TM Reza’s life completely transforms within a very short period of time. Moving to the United States; coming of age; his father losing all of his wealth, finding out his son is gay, and suddenly dying—all of these things happen within a year. In a blink of an eye, he goes from his fancy boarding school in the UK with a Rolls Royce chauffeur to being an undocumented teenage hustler in West Hollywood, caring for his two younger brothers. When looking at his life in retrospect, it is difficult not to see the near overlap of all of these major events as some kind of kismet. Reza was previously aware and embarrassed of his wealth. You can still smell the bourgeois in his early work, but that sensibility begins to dissipate a bit after his diagnosis, I think. 

SM The other main feature of the exhibition is the excessive use of box monitors. Can you talk about that? At times it seems like you are witnessing a fight in a dive, while also trying to follow multiple TV channels at the same time.

NA The clunky box monitors are very much evocative of a time—Reza’s time. We ordered stock television footage from the 1980s and ’90s and threw them onto the monitors to conjure the televisual context that Reza was so taken with. According to Brenden Doyle, Reza’s longtime partner, Reza was a TV junkie. Everything was interesting to him, from cheesy MGM musicals, to televangelist diatribes, to the trial of OJ Simpson. I always felt like watching Reza’s plays must have been akin to frenetically flipping channels. His work is a rude cacophony of sounds, images, instincts. Or as you say, it’s not unlike the experience of getting beat up, or watching someone get beat up.

SM Can you speak about Reza’s process a bit more? At first glance one might think that it’s mainly an improv theater of the absurd on steroids, but then we read the scripts included in the exhibition, and see the detail and heavy workshopping.

TM I think Reza’s process was really additive; he would take things from his own life, stories his actors would tell, found materials, etc., and add them over the course of rehearsing. He was not afraid to steal. Sometimes, rehearsals would begin without any script at all, and each day actors would be given a few pages. This was the case in Tight Right White. Only after some time did the actors realize the bulk of the text was from the 1975 film Mandingo

Actors on Reza’s productions describe the process as extremely intense. He demanded their entire body and soul, and they happily complied. His death left a big void for those who worked with him. This intensity was not replaceable, and none of them ever found that feeling again. In life and in death Reza has a really cultish aura. Even those that didn’t particularly like him, when asked why they continued to work with him would respond along the lines of, “Because you couldn’t make work like that with anyone else.”

SM Can you tell us more about Bogeyman (1991)? It occupies a center stage in the exhibition and is one of his most revered pieces. The video documentation is bewildering, and it’s intensified by the editing.

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Reza Abdoh, 2018. Installation view. MoMA PS1, New York. Image courtesy MoMA PS1. Photo by Matthew Septimus.

NA Every single one of Reza’s plays was superlative, maximalist, the ne plus ultra; but Bogeyman is definitely an apotheosis. It embraces AIDS as a subtext in the context of an American family. The narrative, if you can call it that, is all over the place, because Reza pretty much torched narrative, but it more or less opens with a father ostracizing his gay son and proceeds from there. The set is extraordinary; the set designer, Timian Alsaker, crafted a cross-section of an apartment building on three levels that makes Godard’s set for Tout va bien look quaint. At any given moment there’s something happening inside one of the apartment’s windows, if not in multiple. Bogeyman is operatic. Pyrotechnic. Literary. Obscene. Babak Radboy, our colleague and co-curator, worked with a team of inspired video editors to try to get as close to recreating the sensation of being in the theater as possible. This involved culling the original footage from different cameras as well as different nights and creating an immersive environment in which, occasionally, you feel like you’re drowning. Or sinking. Or going up in flames. It’s overpowering in the way we imagine Reza’s work was. For that reason I feel like it’s the bit of the show in which we get closest to evoking the texture of Reza’s magic. But then again, that’s just conjecture. None of us three were old enough to have actually seen Reza’s work in the flesh.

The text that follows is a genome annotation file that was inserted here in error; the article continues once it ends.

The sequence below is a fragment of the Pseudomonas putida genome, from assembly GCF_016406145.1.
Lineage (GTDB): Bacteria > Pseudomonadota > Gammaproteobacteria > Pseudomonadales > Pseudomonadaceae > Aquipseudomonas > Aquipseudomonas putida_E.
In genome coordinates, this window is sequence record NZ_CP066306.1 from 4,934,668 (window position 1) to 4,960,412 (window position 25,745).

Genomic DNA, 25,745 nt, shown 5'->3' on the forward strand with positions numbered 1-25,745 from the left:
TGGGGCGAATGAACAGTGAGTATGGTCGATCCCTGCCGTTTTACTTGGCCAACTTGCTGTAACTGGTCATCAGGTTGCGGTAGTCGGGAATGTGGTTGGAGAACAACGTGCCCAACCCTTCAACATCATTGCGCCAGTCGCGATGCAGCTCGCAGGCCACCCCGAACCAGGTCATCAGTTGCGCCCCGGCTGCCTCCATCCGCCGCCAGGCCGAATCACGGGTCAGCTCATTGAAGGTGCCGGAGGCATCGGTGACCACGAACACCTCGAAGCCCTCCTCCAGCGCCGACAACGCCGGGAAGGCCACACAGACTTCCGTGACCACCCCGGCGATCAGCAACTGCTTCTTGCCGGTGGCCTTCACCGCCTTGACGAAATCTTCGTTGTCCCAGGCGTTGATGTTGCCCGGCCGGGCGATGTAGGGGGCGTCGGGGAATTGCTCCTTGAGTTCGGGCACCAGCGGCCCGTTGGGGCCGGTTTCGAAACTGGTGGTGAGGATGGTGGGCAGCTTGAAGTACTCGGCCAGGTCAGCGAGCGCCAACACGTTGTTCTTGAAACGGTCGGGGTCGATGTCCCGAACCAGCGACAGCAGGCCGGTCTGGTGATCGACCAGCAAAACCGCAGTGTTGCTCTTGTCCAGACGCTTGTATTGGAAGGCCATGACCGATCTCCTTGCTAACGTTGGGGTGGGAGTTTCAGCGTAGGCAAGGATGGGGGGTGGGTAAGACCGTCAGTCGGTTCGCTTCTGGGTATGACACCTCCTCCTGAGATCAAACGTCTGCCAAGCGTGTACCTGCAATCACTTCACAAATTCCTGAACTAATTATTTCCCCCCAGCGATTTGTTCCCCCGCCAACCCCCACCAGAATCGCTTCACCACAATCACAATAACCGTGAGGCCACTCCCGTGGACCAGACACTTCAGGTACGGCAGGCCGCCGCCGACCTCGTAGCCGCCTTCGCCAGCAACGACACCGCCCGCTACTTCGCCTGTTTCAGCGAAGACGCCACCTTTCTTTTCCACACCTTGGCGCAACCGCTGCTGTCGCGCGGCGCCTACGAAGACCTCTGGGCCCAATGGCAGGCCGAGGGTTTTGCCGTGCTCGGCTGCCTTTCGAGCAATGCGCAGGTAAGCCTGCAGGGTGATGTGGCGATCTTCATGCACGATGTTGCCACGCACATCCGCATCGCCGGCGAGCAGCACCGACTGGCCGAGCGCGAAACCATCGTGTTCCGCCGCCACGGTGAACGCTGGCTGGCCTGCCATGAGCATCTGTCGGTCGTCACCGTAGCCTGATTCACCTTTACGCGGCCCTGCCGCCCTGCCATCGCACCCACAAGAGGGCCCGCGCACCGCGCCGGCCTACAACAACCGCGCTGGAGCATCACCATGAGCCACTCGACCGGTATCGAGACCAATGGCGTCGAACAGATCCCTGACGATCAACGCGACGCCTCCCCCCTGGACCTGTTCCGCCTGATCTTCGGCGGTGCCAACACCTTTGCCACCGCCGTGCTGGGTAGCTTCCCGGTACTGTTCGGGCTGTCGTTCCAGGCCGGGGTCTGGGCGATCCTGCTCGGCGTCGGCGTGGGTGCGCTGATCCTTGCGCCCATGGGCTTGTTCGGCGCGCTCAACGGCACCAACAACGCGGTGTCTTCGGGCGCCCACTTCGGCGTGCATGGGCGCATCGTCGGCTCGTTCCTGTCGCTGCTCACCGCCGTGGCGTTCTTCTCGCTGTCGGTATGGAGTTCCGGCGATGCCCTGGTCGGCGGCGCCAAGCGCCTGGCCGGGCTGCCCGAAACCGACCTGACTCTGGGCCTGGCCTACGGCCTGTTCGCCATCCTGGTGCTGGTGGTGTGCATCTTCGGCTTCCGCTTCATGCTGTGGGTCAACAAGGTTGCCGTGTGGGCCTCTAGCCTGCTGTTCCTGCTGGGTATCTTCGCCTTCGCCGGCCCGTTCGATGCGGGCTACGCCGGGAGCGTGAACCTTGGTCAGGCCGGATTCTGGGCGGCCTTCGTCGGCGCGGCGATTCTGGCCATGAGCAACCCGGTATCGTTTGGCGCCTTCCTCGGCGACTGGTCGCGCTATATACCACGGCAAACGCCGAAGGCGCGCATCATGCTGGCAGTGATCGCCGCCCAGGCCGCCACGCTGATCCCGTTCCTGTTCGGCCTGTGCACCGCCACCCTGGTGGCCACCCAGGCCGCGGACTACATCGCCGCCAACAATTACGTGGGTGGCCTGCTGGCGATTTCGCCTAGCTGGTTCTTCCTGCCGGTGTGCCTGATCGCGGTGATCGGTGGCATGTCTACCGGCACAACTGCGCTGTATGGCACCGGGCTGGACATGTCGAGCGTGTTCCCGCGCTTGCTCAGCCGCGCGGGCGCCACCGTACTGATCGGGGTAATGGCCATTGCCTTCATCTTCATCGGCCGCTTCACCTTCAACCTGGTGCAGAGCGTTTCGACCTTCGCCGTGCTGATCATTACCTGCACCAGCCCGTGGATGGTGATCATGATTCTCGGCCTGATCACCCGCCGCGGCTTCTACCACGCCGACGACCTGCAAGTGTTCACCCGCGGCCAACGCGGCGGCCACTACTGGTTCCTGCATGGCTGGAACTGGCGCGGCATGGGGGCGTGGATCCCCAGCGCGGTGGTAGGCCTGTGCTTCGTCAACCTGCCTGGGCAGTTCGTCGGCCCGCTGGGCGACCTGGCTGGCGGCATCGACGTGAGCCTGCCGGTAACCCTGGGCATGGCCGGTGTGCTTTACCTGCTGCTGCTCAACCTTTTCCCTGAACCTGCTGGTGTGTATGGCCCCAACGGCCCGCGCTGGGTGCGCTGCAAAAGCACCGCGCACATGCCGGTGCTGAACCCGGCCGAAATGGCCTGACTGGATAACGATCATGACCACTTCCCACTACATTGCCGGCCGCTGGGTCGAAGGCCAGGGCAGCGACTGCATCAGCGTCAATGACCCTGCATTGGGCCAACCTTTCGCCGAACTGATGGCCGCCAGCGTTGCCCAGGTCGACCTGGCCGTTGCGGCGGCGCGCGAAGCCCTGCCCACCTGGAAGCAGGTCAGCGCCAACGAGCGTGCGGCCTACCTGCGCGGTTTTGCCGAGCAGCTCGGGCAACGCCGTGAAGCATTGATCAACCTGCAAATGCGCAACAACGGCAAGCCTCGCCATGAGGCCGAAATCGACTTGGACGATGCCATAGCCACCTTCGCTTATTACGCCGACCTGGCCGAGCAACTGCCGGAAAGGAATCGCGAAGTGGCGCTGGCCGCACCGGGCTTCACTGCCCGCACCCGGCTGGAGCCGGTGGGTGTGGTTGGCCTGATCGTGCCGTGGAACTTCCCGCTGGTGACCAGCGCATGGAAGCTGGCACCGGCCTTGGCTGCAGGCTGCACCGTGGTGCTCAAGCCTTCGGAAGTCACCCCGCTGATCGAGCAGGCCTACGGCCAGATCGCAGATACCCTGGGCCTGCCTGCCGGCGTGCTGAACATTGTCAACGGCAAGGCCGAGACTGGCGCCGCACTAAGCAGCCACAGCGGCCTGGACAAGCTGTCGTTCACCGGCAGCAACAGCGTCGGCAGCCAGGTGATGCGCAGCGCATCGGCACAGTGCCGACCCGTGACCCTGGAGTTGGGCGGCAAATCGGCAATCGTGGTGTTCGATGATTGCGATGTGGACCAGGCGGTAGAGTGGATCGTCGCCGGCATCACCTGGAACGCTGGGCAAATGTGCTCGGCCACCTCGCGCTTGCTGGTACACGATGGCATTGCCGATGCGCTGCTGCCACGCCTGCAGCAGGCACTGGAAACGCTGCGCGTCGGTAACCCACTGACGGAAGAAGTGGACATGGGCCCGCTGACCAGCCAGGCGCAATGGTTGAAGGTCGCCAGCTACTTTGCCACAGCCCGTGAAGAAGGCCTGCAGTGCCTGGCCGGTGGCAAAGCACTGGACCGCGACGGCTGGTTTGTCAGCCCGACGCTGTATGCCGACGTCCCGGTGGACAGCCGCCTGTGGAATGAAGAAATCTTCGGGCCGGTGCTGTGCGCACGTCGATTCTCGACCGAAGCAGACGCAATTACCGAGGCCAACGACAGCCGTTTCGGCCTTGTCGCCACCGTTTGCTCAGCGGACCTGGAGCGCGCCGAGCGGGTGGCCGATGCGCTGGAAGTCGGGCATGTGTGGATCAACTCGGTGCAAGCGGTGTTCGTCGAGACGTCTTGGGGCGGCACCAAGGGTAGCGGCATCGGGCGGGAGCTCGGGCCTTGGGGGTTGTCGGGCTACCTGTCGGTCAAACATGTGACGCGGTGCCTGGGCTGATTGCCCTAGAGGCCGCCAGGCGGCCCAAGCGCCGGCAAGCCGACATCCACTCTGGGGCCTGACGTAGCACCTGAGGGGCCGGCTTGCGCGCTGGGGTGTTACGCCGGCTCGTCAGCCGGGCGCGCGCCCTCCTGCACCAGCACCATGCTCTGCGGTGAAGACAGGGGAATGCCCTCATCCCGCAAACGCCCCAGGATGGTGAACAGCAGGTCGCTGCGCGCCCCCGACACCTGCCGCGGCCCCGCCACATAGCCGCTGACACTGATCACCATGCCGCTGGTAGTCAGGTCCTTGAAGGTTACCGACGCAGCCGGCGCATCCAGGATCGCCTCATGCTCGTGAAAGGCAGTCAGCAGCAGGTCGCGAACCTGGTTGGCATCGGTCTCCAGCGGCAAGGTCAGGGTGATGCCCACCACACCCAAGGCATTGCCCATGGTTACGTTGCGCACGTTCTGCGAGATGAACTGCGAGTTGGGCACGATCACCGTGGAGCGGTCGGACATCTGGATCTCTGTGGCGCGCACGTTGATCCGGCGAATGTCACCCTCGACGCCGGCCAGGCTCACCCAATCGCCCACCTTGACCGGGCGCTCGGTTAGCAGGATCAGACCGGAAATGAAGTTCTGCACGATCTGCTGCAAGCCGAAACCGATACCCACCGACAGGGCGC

TM Bogeyman was the first of Reza’s plays with a more obvious AIDS subtext and maybe his first “mature work.” Subsequent works deal with AIDS as subject—and even as architecture—but even before his diagnosis Reza was completely preoccupied with death. 

SM One of the most significant characteristics of the work is the incessant use of pastiche. His omnivorous work quotes and appropriates from all over the place, and it sometimes seems like an undigested discharge of incongruence, an impossibility for anyone to swallow and process how catastrophically dystopian everything is in post-Reagan United States, in the peak of the AIDS crisis.

NA That’s really perfectly put. It’s an ecumenical, eccentric, ecstatic, illegible, undigestable stew.

Reza Abdoh is on view at MoMA PS1 in New York until September 3. 

Sohrab Mohebbi is curator at SculptureCenter, New York. Before joining SculptureCenter in 2018, Mohebbi was the associate curator at REDCAT Gallery in Los Angeles. He is the recipient of 2012 Creative Capital | Warhol Foundation Arts Writers Program for the blog presencedocuments. His writings have been published in Bidoun magazine, where he is a contributing editor, as well as other periodicals and publications. He received an MA from the Center for Curatorial Studies at Bard College and a BFA in Photography from Tehran Art University.